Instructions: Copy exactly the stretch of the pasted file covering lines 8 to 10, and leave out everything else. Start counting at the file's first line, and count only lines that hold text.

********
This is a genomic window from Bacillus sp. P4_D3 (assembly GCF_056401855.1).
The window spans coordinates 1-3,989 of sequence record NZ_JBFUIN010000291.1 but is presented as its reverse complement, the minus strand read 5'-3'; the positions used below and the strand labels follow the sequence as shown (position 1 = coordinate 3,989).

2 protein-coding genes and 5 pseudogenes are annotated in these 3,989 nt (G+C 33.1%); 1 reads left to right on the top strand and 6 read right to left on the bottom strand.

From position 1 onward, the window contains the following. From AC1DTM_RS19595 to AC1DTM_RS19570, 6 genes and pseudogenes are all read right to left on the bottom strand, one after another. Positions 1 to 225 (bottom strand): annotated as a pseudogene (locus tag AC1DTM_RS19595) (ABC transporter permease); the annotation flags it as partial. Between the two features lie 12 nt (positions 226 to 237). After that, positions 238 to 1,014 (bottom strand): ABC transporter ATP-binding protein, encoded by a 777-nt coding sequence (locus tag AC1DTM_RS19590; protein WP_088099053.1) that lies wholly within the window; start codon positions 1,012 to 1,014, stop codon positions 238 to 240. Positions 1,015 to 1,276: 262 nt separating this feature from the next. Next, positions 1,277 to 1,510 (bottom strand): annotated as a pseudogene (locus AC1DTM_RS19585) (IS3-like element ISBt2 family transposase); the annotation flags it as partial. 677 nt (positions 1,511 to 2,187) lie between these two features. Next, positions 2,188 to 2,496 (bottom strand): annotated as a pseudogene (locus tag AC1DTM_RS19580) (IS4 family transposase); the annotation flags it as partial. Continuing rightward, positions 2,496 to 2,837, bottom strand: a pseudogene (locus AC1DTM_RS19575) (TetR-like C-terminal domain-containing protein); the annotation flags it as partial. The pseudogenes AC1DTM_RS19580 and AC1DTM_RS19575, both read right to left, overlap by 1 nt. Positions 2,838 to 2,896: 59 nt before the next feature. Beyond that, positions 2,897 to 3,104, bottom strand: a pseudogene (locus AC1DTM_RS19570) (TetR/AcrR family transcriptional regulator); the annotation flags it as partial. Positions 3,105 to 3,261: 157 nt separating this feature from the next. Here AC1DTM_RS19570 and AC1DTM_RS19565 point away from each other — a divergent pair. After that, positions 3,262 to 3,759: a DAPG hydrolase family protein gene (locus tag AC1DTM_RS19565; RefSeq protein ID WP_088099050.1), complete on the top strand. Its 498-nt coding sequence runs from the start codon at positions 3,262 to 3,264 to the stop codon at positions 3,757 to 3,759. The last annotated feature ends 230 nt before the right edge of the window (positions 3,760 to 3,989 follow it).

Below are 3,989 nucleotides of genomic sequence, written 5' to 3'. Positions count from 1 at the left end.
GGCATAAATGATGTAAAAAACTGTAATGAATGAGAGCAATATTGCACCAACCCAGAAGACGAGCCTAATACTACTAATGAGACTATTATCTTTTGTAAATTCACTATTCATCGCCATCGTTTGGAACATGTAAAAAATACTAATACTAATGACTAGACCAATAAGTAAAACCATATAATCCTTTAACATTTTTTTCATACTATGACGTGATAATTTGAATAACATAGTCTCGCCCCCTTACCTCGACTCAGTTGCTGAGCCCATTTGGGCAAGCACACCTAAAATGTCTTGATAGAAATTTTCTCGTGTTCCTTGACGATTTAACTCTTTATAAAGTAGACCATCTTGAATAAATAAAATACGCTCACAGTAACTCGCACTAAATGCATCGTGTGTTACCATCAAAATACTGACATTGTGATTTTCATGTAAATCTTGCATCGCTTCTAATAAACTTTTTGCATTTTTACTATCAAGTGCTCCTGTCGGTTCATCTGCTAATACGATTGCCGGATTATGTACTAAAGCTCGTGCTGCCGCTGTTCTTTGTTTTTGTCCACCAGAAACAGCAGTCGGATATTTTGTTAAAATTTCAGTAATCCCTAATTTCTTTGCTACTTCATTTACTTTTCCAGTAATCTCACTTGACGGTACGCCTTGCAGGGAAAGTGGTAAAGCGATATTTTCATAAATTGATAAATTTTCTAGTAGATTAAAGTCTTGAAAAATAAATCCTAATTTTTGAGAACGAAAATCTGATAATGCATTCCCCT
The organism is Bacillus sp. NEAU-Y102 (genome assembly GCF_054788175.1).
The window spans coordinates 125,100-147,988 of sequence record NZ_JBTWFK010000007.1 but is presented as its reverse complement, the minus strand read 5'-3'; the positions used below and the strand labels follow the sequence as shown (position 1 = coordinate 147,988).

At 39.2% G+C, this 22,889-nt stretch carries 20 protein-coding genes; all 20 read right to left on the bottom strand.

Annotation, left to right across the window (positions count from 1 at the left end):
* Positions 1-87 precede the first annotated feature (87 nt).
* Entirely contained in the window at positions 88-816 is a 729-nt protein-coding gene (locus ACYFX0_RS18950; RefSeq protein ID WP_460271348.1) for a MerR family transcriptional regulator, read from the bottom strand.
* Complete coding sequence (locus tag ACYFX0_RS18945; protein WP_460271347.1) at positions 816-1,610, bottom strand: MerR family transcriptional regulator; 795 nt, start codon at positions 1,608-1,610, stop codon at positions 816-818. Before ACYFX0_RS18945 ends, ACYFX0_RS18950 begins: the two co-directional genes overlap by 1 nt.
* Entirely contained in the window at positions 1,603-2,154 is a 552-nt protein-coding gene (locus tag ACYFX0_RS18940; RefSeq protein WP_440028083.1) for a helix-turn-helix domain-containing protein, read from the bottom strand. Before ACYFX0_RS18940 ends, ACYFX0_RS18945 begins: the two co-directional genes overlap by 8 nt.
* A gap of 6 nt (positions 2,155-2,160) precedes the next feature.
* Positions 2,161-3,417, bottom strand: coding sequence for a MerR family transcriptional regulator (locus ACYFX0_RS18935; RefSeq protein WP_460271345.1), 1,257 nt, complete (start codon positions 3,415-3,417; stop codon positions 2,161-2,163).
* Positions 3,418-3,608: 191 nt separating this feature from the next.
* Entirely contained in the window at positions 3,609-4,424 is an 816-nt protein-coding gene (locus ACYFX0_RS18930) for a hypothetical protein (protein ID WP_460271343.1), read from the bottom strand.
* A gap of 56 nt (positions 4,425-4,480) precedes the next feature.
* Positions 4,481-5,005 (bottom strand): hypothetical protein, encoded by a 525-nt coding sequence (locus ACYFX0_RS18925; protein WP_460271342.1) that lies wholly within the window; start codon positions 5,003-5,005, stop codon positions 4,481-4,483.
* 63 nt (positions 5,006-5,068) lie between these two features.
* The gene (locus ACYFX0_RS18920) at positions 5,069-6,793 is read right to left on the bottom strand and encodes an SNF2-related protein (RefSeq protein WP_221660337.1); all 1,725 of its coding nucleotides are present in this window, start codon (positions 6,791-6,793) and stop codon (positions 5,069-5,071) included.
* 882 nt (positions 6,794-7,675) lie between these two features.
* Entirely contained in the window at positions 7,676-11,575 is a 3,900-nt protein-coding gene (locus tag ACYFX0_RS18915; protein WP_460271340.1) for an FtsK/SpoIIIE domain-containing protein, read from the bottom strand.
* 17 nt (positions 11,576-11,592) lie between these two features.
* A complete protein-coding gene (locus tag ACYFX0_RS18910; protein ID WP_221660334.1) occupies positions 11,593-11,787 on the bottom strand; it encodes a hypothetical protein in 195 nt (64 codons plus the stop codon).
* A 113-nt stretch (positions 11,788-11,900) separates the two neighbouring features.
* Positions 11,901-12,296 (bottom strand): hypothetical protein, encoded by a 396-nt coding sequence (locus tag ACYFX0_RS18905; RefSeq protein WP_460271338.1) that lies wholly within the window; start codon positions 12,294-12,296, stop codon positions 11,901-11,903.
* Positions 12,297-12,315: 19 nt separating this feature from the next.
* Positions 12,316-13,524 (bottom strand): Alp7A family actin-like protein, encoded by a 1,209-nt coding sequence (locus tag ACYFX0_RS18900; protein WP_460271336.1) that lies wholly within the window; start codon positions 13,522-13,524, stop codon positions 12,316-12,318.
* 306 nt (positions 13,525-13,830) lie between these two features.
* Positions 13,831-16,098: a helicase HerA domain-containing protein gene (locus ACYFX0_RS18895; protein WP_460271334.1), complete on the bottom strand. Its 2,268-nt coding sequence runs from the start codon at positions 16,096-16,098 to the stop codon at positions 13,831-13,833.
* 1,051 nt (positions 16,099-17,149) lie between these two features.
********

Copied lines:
The window spans coordinates 125,100-147,988 of sequence record NZ_JBTWFK010000007.1 but is presented as its reverse complement, the minus strand read 5'-3'; the positions used below and the strand labels follow the sequence as shown (position 1 = coordinate 147,988).

At 39.2% G+C, this 22,889-nt stretch carries 20 protein-coding genes; all 20 read right to left on the bottom strand.

Annotation, left to right across the window (positions count from 1 at the left end):